25 October 2022

Brooke Pakistan responds to disastrous floods

Brooke Pakistan has now reached over 11,000 horses, donkeys and mules, providing emergency treatment, feed and health advice.

The recent flooding in Pakistan has had a disastrous effect, with the country now reporting that over 1,700 have died, with over 20 million people still requiring humanitarian assistance. It is now believed that over one million livestock animals have been killed, many of them likely to be working horses, donkeys and mules. Our thoughts are with the animals and people affected. Thankfully, none of our staff were harmed.

Animals and their owners are under extreme stress due to the crisis. Working horses and donkeys, who in normal times would be supporting other livestock, helped farmers evacuate overnight as flood warnings were announced.

Based on the estimated number of horses, donkeys and mules in the 14 districts we work in, potentially over 600,000 equine animals could be affected.

The main issues faced by animals and their owners are lack of access to clean drinking water and food, as well as shade and shelters. Almost all brick kilns, which have large numbers of horses, donkeys and mules, are now under water, meaning work has stopped and may not return for months, especially as fuel stocks for the furnaces have been destroyed. This means wages for the workers stop, and people will struggle to afford to feed themselves, let alone their animals.

Thanks to our committed supporters, Brooke teams have been able to quickly set up flood relief camps in regions across Sindh, South Punjab and Khyber Pakhtunkhwa (KPK) provinces. Mobile units have been travelling to different locations across the regions. They have provided food and fodder for animals to eat straight away, as well as rations for the medium-long term. Teams are also providing treatment for injured and sick animals, who are under immense pressure and working even harder to help their owners.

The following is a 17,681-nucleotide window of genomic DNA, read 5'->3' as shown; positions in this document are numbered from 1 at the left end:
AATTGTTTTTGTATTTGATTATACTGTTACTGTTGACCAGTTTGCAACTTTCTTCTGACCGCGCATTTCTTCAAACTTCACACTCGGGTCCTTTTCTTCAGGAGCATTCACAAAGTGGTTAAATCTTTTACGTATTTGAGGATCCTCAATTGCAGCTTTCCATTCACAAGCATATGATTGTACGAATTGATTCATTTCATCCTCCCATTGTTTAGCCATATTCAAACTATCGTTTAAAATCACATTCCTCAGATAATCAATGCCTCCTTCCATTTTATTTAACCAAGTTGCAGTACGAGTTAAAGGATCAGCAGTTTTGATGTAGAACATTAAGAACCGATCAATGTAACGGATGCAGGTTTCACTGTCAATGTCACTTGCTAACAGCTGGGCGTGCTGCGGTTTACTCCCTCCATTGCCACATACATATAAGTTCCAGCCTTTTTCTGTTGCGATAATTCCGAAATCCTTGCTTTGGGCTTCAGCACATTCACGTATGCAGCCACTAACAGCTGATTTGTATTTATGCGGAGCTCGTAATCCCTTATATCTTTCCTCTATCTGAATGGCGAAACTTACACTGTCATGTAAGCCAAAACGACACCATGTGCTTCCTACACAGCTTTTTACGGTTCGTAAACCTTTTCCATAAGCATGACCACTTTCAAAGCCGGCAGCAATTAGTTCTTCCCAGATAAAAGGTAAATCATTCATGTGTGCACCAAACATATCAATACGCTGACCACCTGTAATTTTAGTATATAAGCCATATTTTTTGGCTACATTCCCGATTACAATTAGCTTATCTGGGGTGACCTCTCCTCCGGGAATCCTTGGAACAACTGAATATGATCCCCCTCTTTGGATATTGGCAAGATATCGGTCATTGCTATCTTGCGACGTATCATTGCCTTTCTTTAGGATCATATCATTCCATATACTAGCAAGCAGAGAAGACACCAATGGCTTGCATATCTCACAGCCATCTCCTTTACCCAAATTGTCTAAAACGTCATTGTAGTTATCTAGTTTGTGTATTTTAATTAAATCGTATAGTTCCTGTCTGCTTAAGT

This is an emergency for everyone, so the teams are also providing people with food rations where possible, and helping to feed and treat their other livestock such as sheep, goats, cows and buffalos.

As of the end of October Brooke Pakistan have helped 11,077 horses, donkeys and mules, out of which 6,990 were provided treatment and 10,141 were given bags of feed so far. They have also provided human food rations for 3,064 equine owners.

Although the floods are now subsiding, the teams have faced other problems whilst delivering their emergency supplies and treatments which are likely to continue for some time:

  • Contaminated water, mosquitos and flies are a growing concern as huge risks of spreading disease at an already difficult time. Brooke Pakistan’s partner SRSO are providing nets, and communities were shown how to use the smoke created by burning neem tree leaves, to try to ward off mosquitos. They have also been providing clean water supplies where possible.
  • Teams have been working at night, and power outages have meant treatments have sometimes been done by torchlight or headlights from vehicles.
  • Over 13,000km of roads are flooded or damaged, meaning it is taking longer to reach affected communities. In some cases, strong enough horses and donkeys have helped transport vital supplies for other animals

Brooke Pakistan predict that they will be phasing up their efforts over the next three months, but full recovery for horse and donkey owning communities will take much longer.

This story is developing and more updates will be added as we learn more.